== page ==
Tokyo Airbnbs That Will Make You Feel Like a Local

by | August 11, 2016

Ever wondered how it must feel like to stand on tatami mats, sleep on futons, and soak in traditional-looking bathtubs? Checking into hotels and contemporary apartments just spoils the overall Japanese experience, but then again checking into traditional inns demands too much from our pockets..

So, in a modernized city like Tokyo, the reliable AirBnB is the closest thing we have to  achieving that authenticity.

Here are some listings you should definitely check out:

In the Shibuya District

Book here.

Although located in one of the busiest districts in Tokyo, this listing’s neighborhood is far from the hustle and bustle of the infamous Shibuya crossing. This tatami room doesn’t have as many amenities, which makes it perfect for visitors who just need a place to sleep  and store their belongings. It sits atop a bakery owned by the hosts where you can eat, use their WiFi, or just hang around after a long day out.

You can even use the host’s bicycle for exploring the city! If not, the nearest train station is just a five-minute walk.



In the Nakano District

Book here.

This cozy room is simple enough for those who don’t demand too much from a lodging. It’s a relaxing and quiet place that has all the basics you’ll need to survive a budget stay in Tokyo. Despite being in a residential area, the place is still convenient enough to have a supermarket and a 7-Eleven within walking distance.


In the Sunigami District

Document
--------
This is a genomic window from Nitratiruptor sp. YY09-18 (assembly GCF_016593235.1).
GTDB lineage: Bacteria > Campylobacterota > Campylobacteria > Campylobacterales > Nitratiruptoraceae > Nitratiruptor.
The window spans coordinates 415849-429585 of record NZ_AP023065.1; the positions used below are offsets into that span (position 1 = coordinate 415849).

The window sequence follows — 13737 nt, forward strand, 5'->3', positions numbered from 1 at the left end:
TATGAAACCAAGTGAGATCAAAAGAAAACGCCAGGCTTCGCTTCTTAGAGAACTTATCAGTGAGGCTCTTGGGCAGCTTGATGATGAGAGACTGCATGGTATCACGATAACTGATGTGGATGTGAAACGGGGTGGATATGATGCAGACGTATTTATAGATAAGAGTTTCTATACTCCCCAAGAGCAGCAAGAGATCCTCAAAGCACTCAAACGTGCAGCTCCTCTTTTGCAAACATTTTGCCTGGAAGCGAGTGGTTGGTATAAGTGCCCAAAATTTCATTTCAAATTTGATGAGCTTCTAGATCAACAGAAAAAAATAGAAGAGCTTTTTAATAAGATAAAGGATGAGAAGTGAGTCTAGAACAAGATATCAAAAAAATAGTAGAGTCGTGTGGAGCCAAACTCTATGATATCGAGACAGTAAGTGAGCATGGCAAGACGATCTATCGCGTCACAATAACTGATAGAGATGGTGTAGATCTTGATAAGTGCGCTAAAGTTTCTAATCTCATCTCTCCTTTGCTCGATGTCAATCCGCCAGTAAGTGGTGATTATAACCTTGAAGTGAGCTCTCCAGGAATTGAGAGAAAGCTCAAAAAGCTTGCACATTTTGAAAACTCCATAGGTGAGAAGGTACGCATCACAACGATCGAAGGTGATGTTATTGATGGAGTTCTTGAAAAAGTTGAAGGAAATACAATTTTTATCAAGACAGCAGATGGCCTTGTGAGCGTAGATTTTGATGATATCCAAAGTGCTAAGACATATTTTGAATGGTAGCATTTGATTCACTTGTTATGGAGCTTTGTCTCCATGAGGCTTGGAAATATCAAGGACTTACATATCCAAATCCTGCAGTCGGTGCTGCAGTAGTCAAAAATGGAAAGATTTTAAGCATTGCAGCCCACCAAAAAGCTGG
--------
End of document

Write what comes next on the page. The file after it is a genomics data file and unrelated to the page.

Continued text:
Book here.

In this listing, you rent a tatami room of the host’s house and share all amenities with them. The room is simple and clean, and decent enough for you to experience a traditional Japanese home. You can even expand your knowledge on how the locals go about their day by interacting with the hosts themselves. You can also find a number of small rivers within the neighborhood that makes it a nice and cool area for jogging or an early morning stroll.



In the Ikebukuro District

Book here.

This beautiful room will definitely let you experience a  traditional (slightly cramped or extremely cozy, depending on how you look at it) Japanese apartment. The living room doubles as your sleeping area, basic amenities are available, and there’s nowhere else to sit on other than the floor. You also won’t find a bath or shower in your apartment, so you’ll have to go to the nearby public bathhouse. Cafes, restaurants, and bars are also accessible, so you can really live like a local!



Where else do you like to go to experience local life?

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